TABLE 3______________________________________ Aromatic iodine-substitutedRun No. hydrocarbons compound______________________________________12 Example Comparative Example ##STR4## ##STR5##13 Example Comparative Example ##STR6## ##STR7##14 Example Comparative Example ##STR8## ##STR9##15 Example Comparative Example ##STR10## ##STR11##16 Example Comparative Example ##STR12## ##STR13##______________________________________ State or Melting Concentra- Temper- Point (°C.) tion of sul- ature of Diaryl furic acid Reaction Yield iodoniumRun No. (Solvent) Time (%) bromide______________________________________12 Example 80% -5° C. 89 pale yellow (acetic 20 hrs. paste anhydride) Comparative 95% 35 blackish Example (acetic brown anhydride) sludge13 Example 75% 5° C. 93 pale yellow (water) 20 hrs. powder Comparative 90% 33 blackish Example (water) brown powder14 Example 70% 0° C. 85 pale yellow (acetic acid) 15 hrs. powder Comparative 95% 0 -- Example (acetic acid)15 Example 10% 15° C. 65 yellow (acetic acid) 50 hrs. powder Comparative 90% 0 -- Example (acetic acid)16 Example 75% 5° C. 93 pale yellow (water) 20 hrs. powder Comparative conc. sulfur- 10 black Example ic acid powder______________________________________
|Cited Patent||Filing date||Publication date||Applicant||Title|
|US4151175 *||Dec 9, 1976||Apr 24, 1979||General Electric Company||Method for making diarylhalonium salts|
|EP0119068A1 *||Mar 8, 1984||Sep 19, 1984||Nippon Petrochemicals Company, Limited||Method for preparing diaryl iodonium salts|
|FR1475361A *||Title not available|
|1||*||Beringer et al., JACS, 81, pp. 342 351 (1959).|
|2||Beringer et al., JACS, 81, pp. 342-351 (1959).|
|Citing Patent||Filing date||Publication date||Applicant||Title|
|US6086794 *||Jan 23, 1998||Jul 11, 2000||Mitsubishi Denki Kabushiki Kaisha||Organic nonlinear optical material and nonlinear optical element using the same|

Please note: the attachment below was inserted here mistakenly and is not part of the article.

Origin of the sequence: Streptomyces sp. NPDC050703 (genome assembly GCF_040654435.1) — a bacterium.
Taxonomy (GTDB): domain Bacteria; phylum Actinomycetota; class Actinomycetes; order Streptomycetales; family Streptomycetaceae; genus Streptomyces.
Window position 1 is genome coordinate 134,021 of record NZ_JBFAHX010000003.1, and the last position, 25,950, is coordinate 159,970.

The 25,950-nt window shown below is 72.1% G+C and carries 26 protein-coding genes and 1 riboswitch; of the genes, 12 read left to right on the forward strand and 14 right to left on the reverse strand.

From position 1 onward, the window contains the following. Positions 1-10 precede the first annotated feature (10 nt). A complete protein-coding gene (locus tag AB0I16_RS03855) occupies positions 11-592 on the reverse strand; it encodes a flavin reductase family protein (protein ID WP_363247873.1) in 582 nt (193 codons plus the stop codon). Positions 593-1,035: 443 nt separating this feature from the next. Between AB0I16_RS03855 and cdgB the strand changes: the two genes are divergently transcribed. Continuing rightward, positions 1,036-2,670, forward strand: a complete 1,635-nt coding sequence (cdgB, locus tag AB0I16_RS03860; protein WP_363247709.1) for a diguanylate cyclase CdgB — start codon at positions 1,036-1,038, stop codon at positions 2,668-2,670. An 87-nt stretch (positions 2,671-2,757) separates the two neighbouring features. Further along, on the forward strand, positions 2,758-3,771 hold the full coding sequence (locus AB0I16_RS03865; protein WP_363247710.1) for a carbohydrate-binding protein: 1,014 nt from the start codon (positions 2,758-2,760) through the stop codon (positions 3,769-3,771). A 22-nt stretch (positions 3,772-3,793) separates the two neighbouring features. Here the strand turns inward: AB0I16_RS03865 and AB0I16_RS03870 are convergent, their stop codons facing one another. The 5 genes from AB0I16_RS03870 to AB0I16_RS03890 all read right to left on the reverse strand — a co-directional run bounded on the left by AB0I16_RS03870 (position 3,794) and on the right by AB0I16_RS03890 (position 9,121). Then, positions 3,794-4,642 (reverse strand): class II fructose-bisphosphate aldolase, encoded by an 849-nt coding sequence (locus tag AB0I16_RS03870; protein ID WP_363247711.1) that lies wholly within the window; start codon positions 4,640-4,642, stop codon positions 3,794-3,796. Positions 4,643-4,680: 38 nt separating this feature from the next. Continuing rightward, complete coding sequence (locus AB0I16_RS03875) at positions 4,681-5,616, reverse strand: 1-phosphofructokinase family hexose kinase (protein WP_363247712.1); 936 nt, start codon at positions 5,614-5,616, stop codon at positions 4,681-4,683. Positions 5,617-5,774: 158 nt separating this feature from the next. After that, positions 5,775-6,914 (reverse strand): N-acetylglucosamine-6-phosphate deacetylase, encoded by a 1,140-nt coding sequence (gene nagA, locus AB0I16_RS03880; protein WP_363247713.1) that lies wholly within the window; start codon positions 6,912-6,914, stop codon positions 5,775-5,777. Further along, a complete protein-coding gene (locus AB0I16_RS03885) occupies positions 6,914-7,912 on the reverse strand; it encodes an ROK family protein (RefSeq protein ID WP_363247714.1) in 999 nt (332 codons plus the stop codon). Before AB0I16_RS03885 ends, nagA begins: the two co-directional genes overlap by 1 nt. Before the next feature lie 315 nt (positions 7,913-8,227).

|CN102924300A *||Oct 15, 2012||Feb 13, 2013||中科院广州化学有限公司||Method for preparing diphenyl ethylene compound through decarboxylic reaction|
|CN102924300B *||Oct 15, 2012||Nov 5, 2014||中科院广州化学有限公司||Method for preparing diphenyl ethylene compound through decarboxylic reaction|
|U.S. Classification||548/549, 570/206, 564/183, 568/647, 568/938, 564/184|
|International Classification||C07C41/30, C07C25/18, C07C41/00, C07D207/404, C07C41/22, C07C233/15, C07C17/00, C07C67/00, C07C231/12, C07C43/225, C07B39/00, C07C17/12, C07C231/00, C07D207/40|
|Cooperative Classification||C07C25/18, C07D207/404, C07C41/30|
|European Classification||C07C25/18, C07C41/30, C07D207/404|
|Mar 8, 1984||AS||Assignment|
Owner name: NIPPON PETROCHEMICALS COMPANY, LIMITED 3-1,1-CHOME
Free format text: ASSIGNMENT OF ASSIGNORS INTEREST.;ASSIGNORS:SHIMIZU, ISOO;MATSUMURA, YASUO;INOMATA, YOSHIHISA;REEL/FRAME:004238/0525;SIGNING DATES FROM 19840222 TO 19840228
|Aug 14, 1990||FPAY||Fee payment|
Year of fee payment: 4
|Nov 29, 1994||REMI||Maintenance fee reminder mailed|
|Apr 23, 1995||LAPS||Lapse for failure to pay maintenance fees|
|Jul 4, 1995||FP||Expired due to failure to pay maintenance fee|
Effective date: 19950426